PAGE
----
Tallinn is a port city on the Gulf of Finland, the capital and largest city of the small Baltic country of Estonia. The city was built on a vantage point at the opening of the Gulf of Finland and over the years it has, due to its key port position, incited the attacks of Swedish, Danish, German and Russian armies – indeed the country was part of the USSR right up until its collapse in 1991. All three of the Baltic country capitals – the other two being Riga, the capital of Latvia, & Vilnius, the capital of Lithuania – boast a common attraction for the visitor, a UNESCO World Heritage-listed Old Town. They are all charming in their own way but Tallinn’s Old Town is probably the most charming of the three, especially when blanketed in winter snow, & exploring it on foot is the undoubted highlight of any trip to the city.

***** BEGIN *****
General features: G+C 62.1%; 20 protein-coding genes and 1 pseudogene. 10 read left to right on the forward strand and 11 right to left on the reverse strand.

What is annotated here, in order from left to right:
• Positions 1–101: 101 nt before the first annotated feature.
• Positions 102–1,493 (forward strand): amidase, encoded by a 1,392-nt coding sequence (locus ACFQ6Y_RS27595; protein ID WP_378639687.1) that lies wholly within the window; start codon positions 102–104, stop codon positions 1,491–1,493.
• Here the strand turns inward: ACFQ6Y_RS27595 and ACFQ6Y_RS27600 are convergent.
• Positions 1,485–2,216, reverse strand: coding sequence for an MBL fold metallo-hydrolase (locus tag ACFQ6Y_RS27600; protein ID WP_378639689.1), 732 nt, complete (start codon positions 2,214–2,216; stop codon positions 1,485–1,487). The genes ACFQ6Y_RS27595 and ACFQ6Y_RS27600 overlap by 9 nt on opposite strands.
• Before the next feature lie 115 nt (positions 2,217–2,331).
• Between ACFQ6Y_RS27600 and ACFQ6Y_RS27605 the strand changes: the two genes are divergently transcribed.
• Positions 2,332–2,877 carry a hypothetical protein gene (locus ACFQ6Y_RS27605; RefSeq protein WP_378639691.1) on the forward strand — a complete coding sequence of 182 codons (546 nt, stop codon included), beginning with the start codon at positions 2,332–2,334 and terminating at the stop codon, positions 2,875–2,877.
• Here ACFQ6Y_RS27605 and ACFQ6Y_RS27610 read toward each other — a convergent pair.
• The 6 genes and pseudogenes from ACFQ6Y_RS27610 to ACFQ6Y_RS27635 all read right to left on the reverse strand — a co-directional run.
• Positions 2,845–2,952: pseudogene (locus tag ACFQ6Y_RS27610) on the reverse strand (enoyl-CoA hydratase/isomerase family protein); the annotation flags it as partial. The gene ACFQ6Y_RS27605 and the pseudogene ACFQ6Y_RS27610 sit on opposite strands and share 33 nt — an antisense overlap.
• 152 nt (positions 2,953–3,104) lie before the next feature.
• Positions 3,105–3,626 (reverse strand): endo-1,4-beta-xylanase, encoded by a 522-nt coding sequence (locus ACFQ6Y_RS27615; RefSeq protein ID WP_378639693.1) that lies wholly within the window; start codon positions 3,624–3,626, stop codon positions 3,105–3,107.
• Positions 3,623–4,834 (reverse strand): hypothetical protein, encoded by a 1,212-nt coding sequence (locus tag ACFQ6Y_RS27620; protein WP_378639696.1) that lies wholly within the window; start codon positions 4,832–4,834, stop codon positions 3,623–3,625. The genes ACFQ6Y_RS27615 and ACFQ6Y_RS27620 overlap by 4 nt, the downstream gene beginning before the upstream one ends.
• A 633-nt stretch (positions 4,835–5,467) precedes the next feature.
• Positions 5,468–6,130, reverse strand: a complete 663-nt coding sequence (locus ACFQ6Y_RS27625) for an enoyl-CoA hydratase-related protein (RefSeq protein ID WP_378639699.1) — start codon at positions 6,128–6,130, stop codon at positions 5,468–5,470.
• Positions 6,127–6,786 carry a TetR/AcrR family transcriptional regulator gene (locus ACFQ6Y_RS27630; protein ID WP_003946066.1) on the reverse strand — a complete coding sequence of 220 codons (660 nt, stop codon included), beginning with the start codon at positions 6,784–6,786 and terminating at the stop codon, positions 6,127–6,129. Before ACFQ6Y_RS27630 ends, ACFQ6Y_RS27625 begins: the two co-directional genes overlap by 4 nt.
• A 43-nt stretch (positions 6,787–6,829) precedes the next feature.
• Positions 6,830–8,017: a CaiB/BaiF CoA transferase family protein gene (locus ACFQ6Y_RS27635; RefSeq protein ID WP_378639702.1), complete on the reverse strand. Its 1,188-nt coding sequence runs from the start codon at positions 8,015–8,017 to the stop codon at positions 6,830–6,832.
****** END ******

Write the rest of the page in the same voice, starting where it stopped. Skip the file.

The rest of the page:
Tallinn’s Old Town is a beautifully restored 13th century medieval walled town dotted with soaring cathedral spires and sentry towers and linked by a labyrinth of winding cobblestone streets. The above picture, captured during a brief halt in blowing snow showers, is of the the north-western area of the Old Town as seen from a lookout in the Toompea district of the city, one that gives splendid views of the whole of the Old Town. The tall spire in the distance is the 124-metre-tall spire of Oleviste Church, the Old Town’s most prominent landmark & once the world’s tallest building. The 4 neighbouring round towers to the left of the church mark the longest accessible stretch of the lower town walls still standing. Blanketed in snow like this, Tallinn has the appearance of a fairy tale medieval settlement rather than a modern capital city. It’s a great place to just meander, even if it’s snowing.